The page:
With the advice from knowledgeable city staff, the community finally formed Little Tokyo Redevelopment Association, an entity that would negotiate with the City instead of concerned individuals and property owners. In the mid-1960s, Little Tokyo was designated a redevelopment area and was to be taken care of by the Los Angeles Community Redevelopment Agency. As a result, the plan to widen East First Street was taken back to the drawing board, and the streetscape on the north side was certified as a historically preserved district. For nearly 40 years, until his retirement in 1999, James supported community activities as a city officer.

In 2005, James began volunteering at the Japanese American National Museum with hope for the continuous growth of Little Tokyo, the community that was put back on track for redevelopment with all the hard work of Nisei. He never forgets to thank Issei who have endured all kinds of hardship to survive in America for the sake of their children and grandchildren.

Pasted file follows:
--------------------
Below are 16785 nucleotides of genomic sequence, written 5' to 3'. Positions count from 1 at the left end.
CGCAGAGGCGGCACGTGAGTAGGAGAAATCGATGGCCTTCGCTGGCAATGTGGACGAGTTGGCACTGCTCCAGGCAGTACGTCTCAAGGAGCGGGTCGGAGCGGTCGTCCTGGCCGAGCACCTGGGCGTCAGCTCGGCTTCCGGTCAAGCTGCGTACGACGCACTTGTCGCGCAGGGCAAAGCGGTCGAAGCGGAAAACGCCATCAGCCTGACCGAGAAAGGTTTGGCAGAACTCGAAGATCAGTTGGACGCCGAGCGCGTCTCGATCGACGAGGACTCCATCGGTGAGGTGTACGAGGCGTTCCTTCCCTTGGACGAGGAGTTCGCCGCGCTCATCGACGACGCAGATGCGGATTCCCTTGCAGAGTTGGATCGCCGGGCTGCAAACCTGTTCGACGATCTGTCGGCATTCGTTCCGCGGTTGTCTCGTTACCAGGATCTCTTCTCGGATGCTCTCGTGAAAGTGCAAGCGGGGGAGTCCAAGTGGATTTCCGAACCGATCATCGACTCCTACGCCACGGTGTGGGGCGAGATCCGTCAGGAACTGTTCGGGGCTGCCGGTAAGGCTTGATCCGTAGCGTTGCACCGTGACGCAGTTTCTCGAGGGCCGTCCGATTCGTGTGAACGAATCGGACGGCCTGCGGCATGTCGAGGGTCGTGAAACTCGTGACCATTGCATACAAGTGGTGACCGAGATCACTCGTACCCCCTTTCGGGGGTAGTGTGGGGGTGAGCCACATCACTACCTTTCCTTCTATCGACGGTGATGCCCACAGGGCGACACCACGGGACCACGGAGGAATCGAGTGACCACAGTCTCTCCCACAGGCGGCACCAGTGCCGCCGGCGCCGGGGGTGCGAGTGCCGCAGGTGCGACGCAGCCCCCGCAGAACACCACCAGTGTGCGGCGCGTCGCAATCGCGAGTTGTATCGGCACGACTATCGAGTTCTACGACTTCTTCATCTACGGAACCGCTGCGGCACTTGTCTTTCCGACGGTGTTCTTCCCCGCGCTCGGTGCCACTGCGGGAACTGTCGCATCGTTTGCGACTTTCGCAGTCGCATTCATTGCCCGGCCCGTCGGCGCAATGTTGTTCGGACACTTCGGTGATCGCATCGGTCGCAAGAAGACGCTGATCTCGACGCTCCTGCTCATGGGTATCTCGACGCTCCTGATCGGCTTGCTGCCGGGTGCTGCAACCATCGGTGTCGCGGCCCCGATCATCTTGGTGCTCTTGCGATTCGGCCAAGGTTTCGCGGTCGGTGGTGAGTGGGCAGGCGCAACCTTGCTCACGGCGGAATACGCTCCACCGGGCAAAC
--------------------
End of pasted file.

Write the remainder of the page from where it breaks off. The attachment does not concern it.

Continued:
Now with his bilingual skills, James supports various activities at the museum as a bilingual tour guide and as a translator.


* James Yoshinaga was interviewed by Tomomi Kanemaru and this article was written by Mia Nakaji Monnier for Voices of the Volunteers: Building Blocks of the Japanese American National Museum, a book presented by Nitto Tire and published by The Rafu Shimpo. This story has been modified slightly from the original.


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© 2016 The Rafu Shimpo